Hated Landlord SMA Equities Donates 104 Delancey for ‘Low Brow’ Art Gallery

Posted on: September 15th, 2016 at 5:11 am by
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Controversial landlord Samy Mahfar (aka SMA Equities) is in dire need of some good press these days. Perhaps that explains the so-called donation of 104 Delancey Street (former Washington Mutual bank and exhibition space) to become a multi-level gallery dedicated to “low brow” artists. The New Allen Art Foundation is curator in residence, an art program founded by Baby Brasa partner and artist Milan Kelez.

The entire commercial space is earmarked for the new enterprise – the 4,000-square-foot ground level plus nearly 4,000-square-feet on the second and basement level floors. It should open sometime in November.

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Mahfar’s REAL New York office with mural

(The definition of donate here is probably “until a bigger tenant can sign on for $$$.”)

You are probably familiar with The New Allen already through the recent collection of artwork along both sides of Allen Street between Delancey and Stanton Streets (each tagged #TheNewAllen). Originally launched as an open-air gallery, The New Allen began painting the murals over the summer with the goal of “uniting a collective of graffiti artists and muralist that are transforming Allen Street into the city’s premiere street art gallery.”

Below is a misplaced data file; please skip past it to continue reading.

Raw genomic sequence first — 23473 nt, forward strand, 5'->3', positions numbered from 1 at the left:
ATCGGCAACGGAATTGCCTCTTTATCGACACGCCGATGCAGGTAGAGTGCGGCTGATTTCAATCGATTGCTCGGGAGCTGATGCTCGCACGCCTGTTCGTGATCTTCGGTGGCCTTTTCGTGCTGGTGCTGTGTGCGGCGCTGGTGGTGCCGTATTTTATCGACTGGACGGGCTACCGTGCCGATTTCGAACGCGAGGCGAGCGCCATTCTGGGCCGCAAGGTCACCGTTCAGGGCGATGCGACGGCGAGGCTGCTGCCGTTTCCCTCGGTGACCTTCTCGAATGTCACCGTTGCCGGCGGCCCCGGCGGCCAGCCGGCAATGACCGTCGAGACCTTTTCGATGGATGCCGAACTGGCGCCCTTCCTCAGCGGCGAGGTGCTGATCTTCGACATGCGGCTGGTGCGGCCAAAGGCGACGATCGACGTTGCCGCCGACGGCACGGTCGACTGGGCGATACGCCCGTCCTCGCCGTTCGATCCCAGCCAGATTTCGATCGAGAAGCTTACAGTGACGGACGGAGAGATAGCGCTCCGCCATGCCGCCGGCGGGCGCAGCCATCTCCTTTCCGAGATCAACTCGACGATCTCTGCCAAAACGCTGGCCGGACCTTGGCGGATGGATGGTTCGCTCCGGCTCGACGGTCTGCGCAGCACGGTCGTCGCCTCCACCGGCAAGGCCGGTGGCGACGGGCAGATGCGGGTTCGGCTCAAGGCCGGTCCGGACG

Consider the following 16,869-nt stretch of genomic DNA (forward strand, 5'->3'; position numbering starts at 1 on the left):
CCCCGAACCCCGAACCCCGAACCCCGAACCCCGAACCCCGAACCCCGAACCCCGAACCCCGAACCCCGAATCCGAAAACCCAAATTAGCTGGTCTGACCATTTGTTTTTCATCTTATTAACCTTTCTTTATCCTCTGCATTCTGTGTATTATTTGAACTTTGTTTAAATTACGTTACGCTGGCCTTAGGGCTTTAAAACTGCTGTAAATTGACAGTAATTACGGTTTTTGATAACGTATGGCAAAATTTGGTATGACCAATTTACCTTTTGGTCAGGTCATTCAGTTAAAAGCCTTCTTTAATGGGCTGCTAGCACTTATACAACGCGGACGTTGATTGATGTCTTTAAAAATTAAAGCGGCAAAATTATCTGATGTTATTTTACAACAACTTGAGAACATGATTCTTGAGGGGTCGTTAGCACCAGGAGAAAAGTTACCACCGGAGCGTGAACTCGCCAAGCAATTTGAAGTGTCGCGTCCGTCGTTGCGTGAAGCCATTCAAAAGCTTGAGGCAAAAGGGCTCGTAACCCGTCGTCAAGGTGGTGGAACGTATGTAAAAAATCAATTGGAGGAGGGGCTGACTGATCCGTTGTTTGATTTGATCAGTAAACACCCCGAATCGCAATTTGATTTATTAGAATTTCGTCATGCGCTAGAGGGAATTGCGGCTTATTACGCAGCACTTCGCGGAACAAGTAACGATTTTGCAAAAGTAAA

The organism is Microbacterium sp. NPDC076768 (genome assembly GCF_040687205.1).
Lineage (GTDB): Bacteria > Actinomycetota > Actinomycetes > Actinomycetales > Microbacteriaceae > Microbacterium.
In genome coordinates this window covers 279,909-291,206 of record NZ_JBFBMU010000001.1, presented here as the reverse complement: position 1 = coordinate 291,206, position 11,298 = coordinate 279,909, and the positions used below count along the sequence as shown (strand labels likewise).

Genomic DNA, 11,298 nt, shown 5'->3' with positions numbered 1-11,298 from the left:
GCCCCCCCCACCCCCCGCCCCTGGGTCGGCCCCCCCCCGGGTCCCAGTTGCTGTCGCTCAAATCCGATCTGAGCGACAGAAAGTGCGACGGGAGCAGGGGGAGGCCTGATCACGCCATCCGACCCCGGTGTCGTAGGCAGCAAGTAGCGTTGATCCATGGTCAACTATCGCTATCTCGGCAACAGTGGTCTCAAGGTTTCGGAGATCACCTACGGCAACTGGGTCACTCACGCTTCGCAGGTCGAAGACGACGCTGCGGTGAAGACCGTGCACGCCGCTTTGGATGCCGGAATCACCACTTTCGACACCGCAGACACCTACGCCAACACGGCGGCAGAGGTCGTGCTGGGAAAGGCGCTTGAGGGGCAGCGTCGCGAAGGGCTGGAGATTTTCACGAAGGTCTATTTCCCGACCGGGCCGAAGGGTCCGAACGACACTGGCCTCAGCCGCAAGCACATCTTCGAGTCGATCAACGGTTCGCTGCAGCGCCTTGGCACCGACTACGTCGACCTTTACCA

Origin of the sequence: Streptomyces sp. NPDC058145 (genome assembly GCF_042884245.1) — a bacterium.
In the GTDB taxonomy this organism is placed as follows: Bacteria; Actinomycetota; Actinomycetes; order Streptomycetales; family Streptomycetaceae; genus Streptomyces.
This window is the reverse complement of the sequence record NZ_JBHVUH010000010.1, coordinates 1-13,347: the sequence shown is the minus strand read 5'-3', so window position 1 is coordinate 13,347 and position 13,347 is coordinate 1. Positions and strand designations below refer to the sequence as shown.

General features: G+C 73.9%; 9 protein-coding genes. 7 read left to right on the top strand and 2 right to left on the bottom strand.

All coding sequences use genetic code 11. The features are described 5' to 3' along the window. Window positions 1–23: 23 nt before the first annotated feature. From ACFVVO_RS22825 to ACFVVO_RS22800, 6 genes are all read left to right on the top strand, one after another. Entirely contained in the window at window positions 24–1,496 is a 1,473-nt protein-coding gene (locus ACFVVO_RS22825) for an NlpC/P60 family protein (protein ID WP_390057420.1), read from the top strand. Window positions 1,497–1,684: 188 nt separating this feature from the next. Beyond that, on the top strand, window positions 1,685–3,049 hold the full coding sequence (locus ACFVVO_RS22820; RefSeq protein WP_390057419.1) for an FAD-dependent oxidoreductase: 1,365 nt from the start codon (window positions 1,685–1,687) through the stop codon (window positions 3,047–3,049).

According to a press release:

Many of the artists participating in the gallery have been painting along Allen Street and other areas on the Lower East Side for years. Their work has transformed neglected walls and gates by giving them fresh and contemporary images that have been positively received by neighbors and local businesses in the community. Among the artists whose works are anticipated to be displayed are Baron Von Fancy, Eelco Virus, David Junelovf, The London Police and world-renowned New York graffiti artist Os Gemeos.

Adds Samy Mahfar, a principal of SMA Equities, “This is a great use for the space, which we offer tangible and cultural benefits to the community.  In recent years, the space has been used for individual art showings to much acclaim, as well as hosting a temporary Chabad learning center.”

What a joke. This, like the 100 Gates Project, is another lesson in artwashing, a verb coined to describe the phenomenon whereby street art (as street cred) is exploited to soften areas for incoming gentrification. It’s swiftly becoming an arrow in the quiver for advocates of the demolition and scrubbing of neighborhoods.

It’s also worth noting that SMA Equities brokerage offshoot, Real New York, operates an office on Allen Street.

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